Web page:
Take the 2-minute tour ×
Cryptography Stack Exchange is a question and answer site for software developers, mathematicians and others interested in cryptography. It's 100% free, no registration required.

I have read the Vigenère cipher is secure as long as the key length is the same as the length of the data to be ciphered.

Is this true in cases where the same key is used multiple times. In that case after how many uses would the key be considered insecure.

share|improve this question
5  
If the key has the same length as the message and it used only once, then it is called a One-Time-Pad. And that is information theoretically secure. If you re-use the key, security is gone. And that's true for any key-length of Vigenere: Re-using a key means that security has left the building. –  tylo Jul 24 at 14:51
3  
@tylo: I can't think of anything else anyone could add (except for possibly the mention of Venona as an example) -- why don't you convert your comment into an answer? –  poncho Jul 24 at 15:12
6  
The key has to be perfectly random to be an one-time-pad. –  Nova Jul 24 at 15:13
    
@Nova To the attacker, anyway :P –  Maarten Bodewes - owlstead Jul 24 at 20:13
1  
It pretty much looks like this is a duplicate of crypto.stackexchange.com/questions/2249/… –  e-sushi Jul 25 at 15:56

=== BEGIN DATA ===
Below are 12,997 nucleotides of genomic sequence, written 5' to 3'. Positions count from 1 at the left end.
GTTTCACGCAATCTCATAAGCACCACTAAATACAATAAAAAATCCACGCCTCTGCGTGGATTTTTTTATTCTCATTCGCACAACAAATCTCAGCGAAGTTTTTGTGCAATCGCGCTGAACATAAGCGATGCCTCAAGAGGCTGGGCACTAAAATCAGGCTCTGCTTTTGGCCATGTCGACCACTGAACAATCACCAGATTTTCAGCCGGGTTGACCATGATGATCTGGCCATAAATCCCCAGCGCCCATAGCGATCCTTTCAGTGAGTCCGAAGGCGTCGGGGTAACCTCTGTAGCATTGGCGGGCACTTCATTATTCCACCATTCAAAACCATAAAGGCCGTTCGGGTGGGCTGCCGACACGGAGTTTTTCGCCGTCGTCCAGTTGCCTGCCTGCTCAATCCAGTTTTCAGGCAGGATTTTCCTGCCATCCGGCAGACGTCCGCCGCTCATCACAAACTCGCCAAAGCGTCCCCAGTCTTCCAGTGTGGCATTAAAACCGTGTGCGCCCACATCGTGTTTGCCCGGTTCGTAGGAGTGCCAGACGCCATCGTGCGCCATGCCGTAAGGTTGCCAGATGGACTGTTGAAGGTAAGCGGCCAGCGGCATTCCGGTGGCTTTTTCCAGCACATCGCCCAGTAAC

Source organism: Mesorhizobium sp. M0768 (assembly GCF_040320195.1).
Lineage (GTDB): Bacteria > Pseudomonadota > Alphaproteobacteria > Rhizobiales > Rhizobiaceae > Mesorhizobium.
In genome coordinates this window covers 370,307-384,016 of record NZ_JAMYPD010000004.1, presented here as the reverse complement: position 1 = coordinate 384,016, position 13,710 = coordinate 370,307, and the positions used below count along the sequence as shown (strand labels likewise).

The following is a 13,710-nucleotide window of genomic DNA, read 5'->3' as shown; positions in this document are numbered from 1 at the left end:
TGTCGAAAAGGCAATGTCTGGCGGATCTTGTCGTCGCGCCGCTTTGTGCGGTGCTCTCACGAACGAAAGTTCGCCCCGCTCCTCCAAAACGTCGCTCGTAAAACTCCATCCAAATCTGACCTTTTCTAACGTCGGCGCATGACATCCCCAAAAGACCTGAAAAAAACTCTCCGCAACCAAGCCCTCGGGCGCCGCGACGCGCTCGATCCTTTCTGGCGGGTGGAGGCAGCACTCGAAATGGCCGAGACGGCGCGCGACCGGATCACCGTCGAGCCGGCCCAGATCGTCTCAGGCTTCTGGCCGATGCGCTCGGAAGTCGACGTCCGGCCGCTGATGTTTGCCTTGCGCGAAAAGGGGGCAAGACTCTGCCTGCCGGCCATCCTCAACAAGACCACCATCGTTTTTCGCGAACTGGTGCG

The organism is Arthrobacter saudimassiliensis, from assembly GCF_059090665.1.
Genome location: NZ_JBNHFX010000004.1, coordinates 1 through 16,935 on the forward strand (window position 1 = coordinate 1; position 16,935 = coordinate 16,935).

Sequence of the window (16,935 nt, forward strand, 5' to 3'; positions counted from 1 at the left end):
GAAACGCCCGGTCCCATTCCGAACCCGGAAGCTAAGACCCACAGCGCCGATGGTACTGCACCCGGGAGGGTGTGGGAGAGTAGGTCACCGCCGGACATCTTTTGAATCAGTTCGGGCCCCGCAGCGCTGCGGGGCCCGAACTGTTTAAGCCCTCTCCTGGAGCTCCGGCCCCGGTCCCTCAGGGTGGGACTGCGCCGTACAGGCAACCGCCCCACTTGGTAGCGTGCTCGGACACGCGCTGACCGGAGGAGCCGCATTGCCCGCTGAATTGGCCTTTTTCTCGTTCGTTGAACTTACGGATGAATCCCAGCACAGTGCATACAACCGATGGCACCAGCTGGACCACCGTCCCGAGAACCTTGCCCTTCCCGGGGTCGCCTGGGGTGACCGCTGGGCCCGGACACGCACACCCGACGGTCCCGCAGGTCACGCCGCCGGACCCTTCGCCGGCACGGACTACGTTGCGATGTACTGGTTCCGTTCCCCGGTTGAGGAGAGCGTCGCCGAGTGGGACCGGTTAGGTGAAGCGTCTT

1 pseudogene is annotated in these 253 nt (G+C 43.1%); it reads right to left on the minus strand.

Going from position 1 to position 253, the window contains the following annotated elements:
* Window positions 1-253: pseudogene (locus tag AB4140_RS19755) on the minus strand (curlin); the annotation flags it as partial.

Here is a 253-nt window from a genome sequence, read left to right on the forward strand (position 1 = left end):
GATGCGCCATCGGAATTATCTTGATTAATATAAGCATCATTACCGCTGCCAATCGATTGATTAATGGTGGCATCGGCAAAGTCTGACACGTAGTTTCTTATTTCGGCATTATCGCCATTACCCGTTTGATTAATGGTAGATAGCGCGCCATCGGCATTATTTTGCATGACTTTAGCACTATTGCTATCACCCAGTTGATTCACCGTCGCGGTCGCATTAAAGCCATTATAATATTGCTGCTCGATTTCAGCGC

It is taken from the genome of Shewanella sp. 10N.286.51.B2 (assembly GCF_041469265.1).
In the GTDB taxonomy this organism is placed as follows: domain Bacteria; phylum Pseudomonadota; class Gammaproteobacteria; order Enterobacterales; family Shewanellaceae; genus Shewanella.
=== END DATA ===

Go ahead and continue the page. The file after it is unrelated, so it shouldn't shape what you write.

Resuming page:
1 Answer 1

up vote 1 down vote accepted

Forming my comment into an answer:

If the key has the same length as the message and is used only once, it is basically a One-Time-Pad. This means, that in theory you can match any ciphertext to any plaintext with $a key$. If this key has to match certain criteria (e.g. be a word of a certain language), the information theoretic aspect will be lost. It depends on the actual keyspace if this is a problem.

However, the re-usage is more tricky, because all security is lost in Vigenere once a key is reused. If you have two ciphertexts created by the same key, you can just combine them and have the key eliminated. Then you are left with the combination of the two plaintexts, which is easy to deal with by using frequency analysis.

share|improve this answer
1  
Fixed. Something came up when I was writing the answer earlier. –  tylo Jul 28 at 10:33

Your Answer

 
discard

By posting your answer, you agree to the privacy policy and terms of service.

Not the answer you're looking for? Browse other questions tagged or ask your own question.